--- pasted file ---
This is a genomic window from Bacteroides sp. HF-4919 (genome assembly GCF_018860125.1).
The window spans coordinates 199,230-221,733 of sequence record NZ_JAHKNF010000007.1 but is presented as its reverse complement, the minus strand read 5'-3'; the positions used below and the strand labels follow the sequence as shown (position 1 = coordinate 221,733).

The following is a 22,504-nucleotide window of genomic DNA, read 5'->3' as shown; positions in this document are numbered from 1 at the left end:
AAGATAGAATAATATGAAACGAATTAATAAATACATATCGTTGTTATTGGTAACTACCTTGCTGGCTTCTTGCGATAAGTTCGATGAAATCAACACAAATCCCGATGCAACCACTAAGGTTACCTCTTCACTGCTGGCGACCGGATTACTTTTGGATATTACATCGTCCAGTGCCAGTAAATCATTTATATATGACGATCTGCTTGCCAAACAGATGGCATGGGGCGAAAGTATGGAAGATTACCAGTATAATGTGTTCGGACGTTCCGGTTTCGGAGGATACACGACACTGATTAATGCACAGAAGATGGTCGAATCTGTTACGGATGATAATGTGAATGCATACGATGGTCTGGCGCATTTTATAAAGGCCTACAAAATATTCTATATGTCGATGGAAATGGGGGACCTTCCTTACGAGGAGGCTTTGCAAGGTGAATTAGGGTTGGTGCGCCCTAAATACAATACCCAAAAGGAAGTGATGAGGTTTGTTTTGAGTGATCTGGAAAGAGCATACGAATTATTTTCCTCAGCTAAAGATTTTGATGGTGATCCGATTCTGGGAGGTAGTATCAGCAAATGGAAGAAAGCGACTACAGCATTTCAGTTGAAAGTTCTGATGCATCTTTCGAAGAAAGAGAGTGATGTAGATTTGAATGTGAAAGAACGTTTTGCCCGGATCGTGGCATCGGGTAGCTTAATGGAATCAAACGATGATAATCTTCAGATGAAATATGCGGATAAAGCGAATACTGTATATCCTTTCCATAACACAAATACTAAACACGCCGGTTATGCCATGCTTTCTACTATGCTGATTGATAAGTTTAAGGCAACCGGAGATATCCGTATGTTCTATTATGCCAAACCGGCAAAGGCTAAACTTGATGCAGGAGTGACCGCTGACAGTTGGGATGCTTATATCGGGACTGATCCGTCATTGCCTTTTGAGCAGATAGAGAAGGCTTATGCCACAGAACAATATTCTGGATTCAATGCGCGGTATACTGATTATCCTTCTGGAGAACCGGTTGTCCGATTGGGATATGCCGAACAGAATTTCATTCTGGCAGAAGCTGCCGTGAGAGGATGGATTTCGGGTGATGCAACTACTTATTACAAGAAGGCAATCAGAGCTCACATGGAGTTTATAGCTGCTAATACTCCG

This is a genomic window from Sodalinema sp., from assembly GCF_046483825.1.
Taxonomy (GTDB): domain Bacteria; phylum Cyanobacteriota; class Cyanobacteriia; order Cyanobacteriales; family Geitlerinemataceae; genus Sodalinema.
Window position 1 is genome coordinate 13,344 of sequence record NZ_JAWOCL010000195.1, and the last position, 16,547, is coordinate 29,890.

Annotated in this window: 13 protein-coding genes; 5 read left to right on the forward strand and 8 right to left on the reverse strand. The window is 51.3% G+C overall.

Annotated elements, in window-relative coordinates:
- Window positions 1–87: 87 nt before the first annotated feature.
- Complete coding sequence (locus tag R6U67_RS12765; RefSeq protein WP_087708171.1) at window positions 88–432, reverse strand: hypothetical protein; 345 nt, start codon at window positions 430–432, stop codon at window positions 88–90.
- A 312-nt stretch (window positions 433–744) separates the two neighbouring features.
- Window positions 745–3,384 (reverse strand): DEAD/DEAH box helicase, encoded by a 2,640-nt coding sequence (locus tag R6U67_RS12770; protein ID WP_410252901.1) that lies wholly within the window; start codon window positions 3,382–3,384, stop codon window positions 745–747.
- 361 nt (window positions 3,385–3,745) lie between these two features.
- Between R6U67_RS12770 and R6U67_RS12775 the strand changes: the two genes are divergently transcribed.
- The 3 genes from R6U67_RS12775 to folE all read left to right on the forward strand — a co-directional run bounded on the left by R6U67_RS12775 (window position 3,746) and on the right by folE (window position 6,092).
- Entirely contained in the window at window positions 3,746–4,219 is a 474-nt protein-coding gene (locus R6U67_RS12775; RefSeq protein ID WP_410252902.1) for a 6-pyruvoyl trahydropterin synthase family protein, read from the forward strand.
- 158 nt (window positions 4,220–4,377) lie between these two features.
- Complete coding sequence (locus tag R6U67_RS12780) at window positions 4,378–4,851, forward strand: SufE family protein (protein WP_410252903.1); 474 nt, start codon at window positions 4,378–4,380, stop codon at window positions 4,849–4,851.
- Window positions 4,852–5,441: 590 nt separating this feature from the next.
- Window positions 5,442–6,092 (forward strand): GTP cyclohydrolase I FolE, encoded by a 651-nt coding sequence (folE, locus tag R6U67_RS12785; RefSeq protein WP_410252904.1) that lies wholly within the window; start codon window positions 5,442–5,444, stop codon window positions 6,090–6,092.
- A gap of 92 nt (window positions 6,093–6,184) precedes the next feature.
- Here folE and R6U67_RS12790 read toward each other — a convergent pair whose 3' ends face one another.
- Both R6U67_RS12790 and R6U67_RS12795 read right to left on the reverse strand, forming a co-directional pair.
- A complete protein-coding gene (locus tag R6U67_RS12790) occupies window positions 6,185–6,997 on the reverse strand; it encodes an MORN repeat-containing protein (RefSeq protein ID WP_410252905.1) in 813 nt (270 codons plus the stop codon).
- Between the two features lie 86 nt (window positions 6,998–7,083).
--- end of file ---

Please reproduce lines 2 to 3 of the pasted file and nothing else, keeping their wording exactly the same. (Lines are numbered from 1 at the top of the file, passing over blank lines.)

The window spans coordinates 199,230-221,733 of sequence record NZ_JAHKNF010000007.1 but is presented as its reverse complement, the minus strand read 5'-3'; the positions used below and the strand labels follow the sequence as shown (position 1 = coordinate 221,733).

The following is a 22,504-nucleotide window of genomic DNA, read 5'->3' as shown; positions in this document are numbered from 1 at the left end: